LastPass was vulnerable, a white hat hacker at Google’s Project Zero claimed Tuesday. A patch for the problem was out by Thursday, Engadget is reporting.
Tavis Ormandy, a researcher affiliated with Google’s security research team Project Zero, sarcastically asked if anyone actually uses LastPass on Twitter yesterday, adding that he found a bunch of fundamental security problems with little more than a quick glance, Betanews is reporting. LastPass is the most popular password storage service on the planet, with millions of users.
Are people really using this lastpass thing? I took a quick look and can see a bunch of obvious critical problems. I'll send a report asap.
— Tavis Ormandy (@taviso) July 26, 2016
Ormandy has sent a report of the security problems to LastPass, who have patched up the issues. The issue, LastPass says, is that a malicious website could access the Firefox extension without the user even knowing, and do things like delete passwords from the service. The issue is fully solved now.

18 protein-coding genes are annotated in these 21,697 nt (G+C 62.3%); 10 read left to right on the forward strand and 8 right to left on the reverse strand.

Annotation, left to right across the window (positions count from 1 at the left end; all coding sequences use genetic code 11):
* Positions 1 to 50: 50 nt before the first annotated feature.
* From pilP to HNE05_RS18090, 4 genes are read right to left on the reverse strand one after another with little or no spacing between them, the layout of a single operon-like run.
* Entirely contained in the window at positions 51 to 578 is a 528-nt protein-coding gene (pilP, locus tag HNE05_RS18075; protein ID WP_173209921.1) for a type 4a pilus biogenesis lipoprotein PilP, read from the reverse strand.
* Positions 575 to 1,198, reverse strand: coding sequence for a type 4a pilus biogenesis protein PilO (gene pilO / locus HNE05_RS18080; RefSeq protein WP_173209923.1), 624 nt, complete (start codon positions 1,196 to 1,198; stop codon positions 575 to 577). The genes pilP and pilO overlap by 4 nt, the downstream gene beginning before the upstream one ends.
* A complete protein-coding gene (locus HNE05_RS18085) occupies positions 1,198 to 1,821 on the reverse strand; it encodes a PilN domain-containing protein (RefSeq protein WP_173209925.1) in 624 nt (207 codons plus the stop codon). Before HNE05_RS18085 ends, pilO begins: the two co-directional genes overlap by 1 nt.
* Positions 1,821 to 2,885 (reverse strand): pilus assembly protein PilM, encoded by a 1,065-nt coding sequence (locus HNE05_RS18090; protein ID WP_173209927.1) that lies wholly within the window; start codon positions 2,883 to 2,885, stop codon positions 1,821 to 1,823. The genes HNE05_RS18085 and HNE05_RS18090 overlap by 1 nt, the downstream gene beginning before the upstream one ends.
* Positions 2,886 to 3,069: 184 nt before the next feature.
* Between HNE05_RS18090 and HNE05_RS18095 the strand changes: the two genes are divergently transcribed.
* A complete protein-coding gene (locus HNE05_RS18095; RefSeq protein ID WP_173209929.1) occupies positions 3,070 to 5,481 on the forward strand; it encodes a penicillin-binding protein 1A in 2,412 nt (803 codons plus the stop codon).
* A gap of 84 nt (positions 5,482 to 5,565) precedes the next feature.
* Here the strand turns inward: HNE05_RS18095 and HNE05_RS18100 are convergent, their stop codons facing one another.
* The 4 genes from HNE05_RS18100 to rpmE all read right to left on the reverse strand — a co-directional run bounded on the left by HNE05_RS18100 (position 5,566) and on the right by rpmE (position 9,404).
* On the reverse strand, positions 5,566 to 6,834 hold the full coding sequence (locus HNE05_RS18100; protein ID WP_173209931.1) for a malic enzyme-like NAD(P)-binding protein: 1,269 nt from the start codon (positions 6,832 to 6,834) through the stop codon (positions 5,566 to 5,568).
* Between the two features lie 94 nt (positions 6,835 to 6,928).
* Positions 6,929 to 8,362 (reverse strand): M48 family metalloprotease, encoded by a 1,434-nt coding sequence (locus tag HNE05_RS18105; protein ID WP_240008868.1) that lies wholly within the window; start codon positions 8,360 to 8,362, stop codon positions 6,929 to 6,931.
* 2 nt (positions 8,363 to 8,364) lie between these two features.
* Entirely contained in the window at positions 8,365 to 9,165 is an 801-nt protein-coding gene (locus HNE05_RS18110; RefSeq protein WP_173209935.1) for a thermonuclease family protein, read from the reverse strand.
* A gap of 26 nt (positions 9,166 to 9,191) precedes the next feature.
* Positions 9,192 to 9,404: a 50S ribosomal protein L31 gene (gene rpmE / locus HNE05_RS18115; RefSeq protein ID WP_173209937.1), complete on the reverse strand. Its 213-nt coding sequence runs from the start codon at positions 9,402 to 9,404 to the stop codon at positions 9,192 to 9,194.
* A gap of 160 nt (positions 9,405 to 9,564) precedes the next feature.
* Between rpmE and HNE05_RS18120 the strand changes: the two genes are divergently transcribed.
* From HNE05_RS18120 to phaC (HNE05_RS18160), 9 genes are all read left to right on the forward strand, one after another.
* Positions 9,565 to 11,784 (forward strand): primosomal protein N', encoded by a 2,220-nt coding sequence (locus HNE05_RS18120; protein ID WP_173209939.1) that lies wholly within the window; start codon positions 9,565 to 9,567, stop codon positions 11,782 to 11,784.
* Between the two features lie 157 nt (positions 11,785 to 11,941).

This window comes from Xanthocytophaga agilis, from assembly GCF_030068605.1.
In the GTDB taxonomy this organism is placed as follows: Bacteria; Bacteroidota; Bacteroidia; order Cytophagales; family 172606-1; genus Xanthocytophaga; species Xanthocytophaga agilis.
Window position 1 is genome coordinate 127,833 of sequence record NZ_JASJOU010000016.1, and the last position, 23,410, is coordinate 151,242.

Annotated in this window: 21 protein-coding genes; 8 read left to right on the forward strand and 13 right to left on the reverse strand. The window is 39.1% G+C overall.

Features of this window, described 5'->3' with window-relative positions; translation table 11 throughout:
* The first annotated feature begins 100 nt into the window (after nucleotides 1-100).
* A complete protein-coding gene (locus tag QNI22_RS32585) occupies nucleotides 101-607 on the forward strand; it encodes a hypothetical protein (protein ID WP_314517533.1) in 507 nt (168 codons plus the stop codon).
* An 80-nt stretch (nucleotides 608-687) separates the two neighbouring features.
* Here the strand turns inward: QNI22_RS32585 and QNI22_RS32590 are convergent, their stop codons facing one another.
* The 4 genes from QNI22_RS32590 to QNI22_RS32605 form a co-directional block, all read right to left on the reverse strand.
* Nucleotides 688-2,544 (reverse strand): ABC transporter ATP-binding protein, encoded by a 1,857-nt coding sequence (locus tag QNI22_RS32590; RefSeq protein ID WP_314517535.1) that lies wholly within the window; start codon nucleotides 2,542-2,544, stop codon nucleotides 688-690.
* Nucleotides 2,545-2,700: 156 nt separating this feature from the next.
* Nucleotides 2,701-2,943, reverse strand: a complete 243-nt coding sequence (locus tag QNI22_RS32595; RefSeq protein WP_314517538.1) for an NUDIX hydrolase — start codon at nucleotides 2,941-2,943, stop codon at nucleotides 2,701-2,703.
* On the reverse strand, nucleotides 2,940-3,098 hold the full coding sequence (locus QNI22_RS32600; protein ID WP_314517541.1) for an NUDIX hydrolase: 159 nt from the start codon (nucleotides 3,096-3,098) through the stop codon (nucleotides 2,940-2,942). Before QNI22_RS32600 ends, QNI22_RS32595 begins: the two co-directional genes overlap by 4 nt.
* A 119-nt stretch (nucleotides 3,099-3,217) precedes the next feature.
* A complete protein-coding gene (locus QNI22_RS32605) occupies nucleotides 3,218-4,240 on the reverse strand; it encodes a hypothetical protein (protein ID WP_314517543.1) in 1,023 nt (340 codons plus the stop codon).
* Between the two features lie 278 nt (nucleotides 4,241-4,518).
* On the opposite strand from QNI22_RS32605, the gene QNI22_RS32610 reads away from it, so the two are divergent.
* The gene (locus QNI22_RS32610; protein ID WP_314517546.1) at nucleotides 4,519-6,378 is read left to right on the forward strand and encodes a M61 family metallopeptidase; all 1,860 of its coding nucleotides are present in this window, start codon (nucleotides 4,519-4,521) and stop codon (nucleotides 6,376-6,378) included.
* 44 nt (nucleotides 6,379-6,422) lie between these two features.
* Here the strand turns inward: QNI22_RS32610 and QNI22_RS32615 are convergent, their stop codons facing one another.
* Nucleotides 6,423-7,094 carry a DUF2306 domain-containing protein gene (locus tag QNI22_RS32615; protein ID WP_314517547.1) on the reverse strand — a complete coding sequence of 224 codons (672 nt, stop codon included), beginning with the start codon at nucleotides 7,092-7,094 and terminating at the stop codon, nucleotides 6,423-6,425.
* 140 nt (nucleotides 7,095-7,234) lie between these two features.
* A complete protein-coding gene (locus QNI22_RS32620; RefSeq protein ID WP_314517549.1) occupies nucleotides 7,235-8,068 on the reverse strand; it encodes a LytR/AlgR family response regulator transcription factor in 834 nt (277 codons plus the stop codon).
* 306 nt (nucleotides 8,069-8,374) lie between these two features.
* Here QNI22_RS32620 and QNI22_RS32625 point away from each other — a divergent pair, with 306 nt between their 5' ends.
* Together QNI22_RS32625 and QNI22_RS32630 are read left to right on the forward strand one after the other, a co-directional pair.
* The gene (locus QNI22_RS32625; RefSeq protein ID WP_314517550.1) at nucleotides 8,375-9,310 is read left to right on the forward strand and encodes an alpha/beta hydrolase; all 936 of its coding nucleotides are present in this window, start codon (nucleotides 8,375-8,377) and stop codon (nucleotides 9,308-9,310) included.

— Tavis Ormandy (@taviso) July 28, 2016
Google’s Project Zero team routinely researches security flaws online, both in Google services and those created by other companies. Flaws are reported to the appropriate companies, who have 60 days to resolve the issue. At that point, Project Zero makes the flaws public. The idea is to encourage companies to fix the issues, and in this case that seems to be working: LastPass told Ormandy that a fix is on the way.
So we won’t know what problems Ormandy found for a while. But if you want to read something scary right now, researcher Mathias Karlsson also found a terrifying LastPass flaw malicious sites could use to grab all your passwords in bulk, if users leave the automatic login feature enabled.
“First, the code parsed the URL to figure out which domain the browser was currently at, then it filled any login forms with the stored credentials,” Karlsson wrote in a blog post outlining the issue. “However, the URL parsing code was flawed (bug in URL parsing? shocker!).”
LastPass was quick to respond to the problem, and even paid Karlsson a $1,000 bounty for finding and reporting the issue.
Karlsson, for his part, thinks password managers are worth using, despite flaws like this.
“They are still much better than the alternative (password reuse),” Karlsson wrote.
Having said that, disabling autofill might be a good idea, on LastPass and similar services.